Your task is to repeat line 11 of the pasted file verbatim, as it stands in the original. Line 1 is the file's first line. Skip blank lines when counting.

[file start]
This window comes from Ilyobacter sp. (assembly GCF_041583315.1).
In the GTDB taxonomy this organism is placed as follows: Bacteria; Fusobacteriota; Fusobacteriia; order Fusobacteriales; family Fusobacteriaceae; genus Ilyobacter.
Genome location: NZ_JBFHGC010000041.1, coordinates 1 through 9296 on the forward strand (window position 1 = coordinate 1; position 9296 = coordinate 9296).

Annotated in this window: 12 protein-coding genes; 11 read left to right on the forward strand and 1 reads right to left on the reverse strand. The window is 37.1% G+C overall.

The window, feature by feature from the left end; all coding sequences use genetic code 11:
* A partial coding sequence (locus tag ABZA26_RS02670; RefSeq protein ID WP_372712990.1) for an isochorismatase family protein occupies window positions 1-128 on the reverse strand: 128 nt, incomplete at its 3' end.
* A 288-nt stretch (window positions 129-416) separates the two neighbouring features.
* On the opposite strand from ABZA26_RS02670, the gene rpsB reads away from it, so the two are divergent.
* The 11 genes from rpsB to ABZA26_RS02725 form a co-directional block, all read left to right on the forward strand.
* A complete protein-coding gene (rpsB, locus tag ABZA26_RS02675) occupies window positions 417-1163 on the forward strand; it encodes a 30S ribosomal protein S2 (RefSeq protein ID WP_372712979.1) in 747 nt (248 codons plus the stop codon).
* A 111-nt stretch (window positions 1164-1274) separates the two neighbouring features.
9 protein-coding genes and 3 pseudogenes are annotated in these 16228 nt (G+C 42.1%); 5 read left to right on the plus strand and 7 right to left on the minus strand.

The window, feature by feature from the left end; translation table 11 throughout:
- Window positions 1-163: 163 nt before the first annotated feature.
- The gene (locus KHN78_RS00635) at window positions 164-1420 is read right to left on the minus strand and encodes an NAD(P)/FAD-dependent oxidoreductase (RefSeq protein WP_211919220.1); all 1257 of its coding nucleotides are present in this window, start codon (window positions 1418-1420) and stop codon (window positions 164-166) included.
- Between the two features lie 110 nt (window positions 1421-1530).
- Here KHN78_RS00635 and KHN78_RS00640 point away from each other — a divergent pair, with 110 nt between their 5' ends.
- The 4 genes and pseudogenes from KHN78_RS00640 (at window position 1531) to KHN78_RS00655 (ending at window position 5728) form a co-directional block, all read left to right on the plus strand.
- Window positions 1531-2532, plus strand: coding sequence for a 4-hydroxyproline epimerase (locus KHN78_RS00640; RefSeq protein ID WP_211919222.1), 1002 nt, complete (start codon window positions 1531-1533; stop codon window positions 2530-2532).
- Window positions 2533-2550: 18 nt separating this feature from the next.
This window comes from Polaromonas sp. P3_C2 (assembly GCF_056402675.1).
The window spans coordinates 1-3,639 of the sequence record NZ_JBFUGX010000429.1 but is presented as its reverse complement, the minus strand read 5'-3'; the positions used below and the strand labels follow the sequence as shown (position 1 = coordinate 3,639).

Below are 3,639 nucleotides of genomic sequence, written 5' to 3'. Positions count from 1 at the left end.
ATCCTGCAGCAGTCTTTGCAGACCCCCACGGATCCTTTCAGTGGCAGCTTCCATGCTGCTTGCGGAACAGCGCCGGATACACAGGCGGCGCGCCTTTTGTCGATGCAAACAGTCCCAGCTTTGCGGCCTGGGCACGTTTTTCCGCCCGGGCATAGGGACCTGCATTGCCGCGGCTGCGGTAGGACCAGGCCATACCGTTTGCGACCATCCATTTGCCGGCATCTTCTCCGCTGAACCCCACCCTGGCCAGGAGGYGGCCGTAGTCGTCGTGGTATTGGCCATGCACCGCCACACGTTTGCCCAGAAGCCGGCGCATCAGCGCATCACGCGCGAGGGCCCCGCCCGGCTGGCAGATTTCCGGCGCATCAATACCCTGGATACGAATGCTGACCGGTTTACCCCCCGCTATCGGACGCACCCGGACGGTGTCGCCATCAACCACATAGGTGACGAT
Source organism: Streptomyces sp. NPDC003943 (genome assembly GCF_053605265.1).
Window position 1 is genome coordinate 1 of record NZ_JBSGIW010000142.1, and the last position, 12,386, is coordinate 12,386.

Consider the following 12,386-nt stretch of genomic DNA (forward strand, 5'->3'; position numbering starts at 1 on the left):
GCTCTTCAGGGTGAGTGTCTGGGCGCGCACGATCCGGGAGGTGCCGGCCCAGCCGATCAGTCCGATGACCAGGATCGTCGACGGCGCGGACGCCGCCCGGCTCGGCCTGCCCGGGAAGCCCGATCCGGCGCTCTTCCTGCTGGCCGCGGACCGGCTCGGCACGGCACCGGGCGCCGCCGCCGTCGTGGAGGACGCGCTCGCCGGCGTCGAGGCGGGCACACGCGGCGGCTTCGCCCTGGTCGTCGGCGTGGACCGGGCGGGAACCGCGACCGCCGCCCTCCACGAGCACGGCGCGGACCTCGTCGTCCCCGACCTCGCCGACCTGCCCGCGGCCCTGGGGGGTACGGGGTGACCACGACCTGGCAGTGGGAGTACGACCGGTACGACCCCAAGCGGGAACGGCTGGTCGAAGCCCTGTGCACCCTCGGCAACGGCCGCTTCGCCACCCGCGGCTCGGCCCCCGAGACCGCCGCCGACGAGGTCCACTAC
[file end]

* A 111-nt stretch (window positions 1164-1274) separates the two neighbouring features.